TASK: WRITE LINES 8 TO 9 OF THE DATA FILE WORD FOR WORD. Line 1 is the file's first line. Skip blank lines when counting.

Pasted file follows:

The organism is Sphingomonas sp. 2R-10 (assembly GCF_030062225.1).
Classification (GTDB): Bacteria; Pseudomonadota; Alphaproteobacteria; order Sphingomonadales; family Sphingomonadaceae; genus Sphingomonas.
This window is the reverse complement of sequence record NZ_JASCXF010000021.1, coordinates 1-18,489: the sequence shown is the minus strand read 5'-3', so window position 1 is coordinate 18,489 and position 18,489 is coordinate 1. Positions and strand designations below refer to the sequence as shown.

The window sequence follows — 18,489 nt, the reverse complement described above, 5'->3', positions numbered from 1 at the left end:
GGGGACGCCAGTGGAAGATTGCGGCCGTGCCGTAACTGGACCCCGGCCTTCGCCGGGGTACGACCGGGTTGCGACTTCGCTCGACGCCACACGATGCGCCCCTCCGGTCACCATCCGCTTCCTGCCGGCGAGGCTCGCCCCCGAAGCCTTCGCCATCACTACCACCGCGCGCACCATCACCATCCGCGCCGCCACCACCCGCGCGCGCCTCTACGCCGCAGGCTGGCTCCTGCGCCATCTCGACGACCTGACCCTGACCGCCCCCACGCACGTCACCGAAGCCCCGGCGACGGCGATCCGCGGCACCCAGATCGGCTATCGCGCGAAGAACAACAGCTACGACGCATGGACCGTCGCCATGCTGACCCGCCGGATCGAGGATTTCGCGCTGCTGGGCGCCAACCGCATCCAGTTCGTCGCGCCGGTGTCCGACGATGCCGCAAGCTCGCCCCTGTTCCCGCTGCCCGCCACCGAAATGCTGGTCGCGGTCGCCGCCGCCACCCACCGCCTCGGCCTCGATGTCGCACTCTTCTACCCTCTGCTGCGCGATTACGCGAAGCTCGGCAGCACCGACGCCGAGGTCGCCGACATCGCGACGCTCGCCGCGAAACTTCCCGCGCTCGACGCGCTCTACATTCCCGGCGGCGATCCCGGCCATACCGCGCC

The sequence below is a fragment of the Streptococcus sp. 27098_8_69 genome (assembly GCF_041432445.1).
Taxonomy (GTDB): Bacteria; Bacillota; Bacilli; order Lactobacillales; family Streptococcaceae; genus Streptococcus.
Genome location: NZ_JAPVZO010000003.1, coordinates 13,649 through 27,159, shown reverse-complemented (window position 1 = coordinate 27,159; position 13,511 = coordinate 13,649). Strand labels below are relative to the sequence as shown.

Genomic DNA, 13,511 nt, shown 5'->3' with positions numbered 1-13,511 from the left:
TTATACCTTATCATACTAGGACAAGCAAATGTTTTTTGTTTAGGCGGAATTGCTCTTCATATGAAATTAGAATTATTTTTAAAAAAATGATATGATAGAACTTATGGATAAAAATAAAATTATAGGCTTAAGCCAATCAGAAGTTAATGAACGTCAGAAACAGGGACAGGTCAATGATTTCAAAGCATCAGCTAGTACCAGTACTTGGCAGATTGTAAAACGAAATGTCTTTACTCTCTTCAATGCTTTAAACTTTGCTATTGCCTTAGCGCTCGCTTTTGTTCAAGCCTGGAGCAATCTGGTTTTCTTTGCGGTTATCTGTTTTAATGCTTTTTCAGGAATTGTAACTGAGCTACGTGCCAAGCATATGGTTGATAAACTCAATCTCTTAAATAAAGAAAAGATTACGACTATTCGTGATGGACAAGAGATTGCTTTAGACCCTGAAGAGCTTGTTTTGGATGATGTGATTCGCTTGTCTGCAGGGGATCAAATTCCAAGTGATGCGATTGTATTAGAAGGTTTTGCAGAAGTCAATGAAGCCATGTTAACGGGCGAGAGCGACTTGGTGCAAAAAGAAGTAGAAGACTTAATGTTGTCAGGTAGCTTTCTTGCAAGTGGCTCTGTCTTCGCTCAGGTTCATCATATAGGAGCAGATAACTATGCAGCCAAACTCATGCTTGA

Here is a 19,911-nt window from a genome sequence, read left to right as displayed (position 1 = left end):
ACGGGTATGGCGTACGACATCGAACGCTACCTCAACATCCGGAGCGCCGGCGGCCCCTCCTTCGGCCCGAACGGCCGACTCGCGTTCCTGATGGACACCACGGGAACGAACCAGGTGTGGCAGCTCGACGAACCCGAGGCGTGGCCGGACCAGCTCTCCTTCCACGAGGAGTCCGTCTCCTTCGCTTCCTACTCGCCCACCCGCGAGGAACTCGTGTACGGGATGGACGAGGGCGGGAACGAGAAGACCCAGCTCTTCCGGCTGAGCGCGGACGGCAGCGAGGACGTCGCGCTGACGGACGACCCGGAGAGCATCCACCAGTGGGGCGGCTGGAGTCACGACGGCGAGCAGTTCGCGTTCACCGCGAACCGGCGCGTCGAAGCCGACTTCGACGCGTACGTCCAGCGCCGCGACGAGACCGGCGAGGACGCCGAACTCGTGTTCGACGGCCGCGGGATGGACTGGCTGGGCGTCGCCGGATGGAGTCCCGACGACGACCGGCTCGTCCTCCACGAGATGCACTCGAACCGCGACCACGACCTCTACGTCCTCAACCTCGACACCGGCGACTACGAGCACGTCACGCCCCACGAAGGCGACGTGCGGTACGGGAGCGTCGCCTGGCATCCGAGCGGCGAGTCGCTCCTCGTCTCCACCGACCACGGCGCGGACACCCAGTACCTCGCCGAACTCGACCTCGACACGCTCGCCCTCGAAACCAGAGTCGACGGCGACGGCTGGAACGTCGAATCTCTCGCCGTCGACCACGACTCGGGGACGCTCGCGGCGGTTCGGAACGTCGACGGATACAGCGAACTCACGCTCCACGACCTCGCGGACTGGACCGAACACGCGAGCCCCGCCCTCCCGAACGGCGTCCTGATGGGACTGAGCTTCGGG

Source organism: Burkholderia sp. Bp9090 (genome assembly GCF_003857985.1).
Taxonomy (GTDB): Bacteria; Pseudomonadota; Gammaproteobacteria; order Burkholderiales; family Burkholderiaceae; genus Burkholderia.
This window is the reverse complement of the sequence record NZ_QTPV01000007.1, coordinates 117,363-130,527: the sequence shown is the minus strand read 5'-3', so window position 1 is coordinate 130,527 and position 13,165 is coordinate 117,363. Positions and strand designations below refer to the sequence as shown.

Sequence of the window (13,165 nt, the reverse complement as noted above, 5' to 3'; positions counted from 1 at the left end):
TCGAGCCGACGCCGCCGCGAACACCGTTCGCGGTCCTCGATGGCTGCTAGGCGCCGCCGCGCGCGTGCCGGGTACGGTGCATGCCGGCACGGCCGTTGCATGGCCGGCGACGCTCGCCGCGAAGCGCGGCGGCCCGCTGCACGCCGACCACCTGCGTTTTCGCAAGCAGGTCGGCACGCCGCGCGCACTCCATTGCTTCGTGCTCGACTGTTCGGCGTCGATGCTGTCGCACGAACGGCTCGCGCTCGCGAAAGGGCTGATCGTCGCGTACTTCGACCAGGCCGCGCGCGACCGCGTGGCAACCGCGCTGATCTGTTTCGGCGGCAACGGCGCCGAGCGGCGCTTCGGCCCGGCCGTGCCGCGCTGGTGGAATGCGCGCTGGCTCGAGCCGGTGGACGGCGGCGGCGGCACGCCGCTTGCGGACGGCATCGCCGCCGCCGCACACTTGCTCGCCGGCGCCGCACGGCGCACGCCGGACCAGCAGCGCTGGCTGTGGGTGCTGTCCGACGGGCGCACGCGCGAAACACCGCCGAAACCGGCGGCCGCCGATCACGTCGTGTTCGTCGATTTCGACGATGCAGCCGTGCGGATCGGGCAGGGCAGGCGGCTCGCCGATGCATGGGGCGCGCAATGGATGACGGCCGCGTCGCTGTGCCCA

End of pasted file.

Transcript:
Genome location: NZ_JAPVZO010000003.1, coordinates 13,649 through 27,159, shown reverse-complemented (window position 1 = coordinate 27,159; position 13,511 = coordinate 13,649). Strand labels below are relative to the sequence as shown.

Genomic DNA, 13,511 nt, shown 5'->3' with positions numbered 1-13,511 from the left: